32. The recent extraordinary parliamentary elections have spurred a lively discussion both of the content of constitutional changes and of the form of their approval. The President has urged all leading political forces to join efforts and draft a new Constitution. To this end, he called on 27 December 2007 for setting up a National Constitutional Council composed of representatives of all political forces represented in the Verkhovna Rada, judges, human rights organisations, representatives of the academia and a number of well-known public figures. The composition of this Council was confirmed on 19 February 2007. It has been mandated to work out a new draft constitution.

33. Under the general provisions of the current Constitution, people are the source of power; only the people can change the constitutional order. A controversial interpretation by the Constitutional Court in 2005 says that this power of changing constitutional order can be realised by the adoption of the Constitution at a referendum . Another interpretation stems directly from the Constitution in force the preamble of which stipulates that the Verkhovna Rada was delegated by the people to adopt the Constitution and to change it, but not to adopt a new one. Opinions on these interpretations diverge.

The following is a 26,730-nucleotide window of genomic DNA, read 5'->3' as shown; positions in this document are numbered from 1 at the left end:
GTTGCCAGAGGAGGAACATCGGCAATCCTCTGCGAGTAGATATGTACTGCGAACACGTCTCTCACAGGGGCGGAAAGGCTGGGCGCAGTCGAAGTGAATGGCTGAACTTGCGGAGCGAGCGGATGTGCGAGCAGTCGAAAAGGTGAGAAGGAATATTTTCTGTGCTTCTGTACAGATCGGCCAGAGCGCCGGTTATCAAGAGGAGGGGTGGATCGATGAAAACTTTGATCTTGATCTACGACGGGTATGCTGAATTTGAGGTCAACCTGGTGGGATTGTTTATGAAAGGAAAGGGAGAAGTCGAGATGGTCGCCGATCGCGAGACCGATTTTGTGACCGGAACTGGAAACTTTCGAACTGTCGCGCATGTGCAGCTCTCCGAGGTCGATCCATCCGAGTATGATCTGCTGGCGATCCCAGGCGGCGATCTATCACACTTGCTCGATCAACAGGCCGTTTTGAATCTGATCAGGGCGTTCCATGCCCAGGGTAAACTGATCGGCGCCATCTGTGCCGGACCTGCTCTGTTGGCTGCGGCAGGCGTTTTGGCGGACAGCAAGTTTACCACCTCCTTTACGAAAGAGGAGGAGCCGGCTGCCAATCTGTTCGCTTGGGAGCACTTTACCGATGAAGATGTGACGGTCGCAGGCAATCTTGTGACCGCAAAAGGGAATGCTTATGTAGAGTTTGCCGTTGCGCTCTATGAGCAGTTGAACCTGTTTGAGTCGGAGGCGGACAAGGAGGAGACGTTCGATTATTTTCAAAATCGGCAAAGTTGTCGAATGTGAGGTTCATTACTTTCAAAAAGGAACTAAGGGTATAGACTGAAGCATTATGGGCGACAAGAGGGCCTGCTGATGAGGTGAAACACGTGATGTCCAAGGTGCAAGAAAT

34. The President explained us his plans, according to which the Verkhovna Rada should adopt the draft new Constitution prepared by the Constitutional Council at first reading (requires qualified majority of 226 votes), after which the draft will be presented to European institutions for consultation. After consultation, the draft will be put to referendum. In his opening remarks at the first meeting of the Constitutional Council on 20 February and in a recent article in leading national newspaper, however, President Yushchenko mentioned that, in case the parliament fails to endorse the new Constitution, a referendum could be launched by people’s initiative.

35. Our major concern in this regard is that all discussions on the introduction of a new Constitution are driven by the political agenda of redistributing powers rather than by the desire to reform the political and legal system so as to bring them closer to European standards. There is reason to suspect that the decision to propose the new Constitution for popular vote is motivated by willingness to bypass the parliament.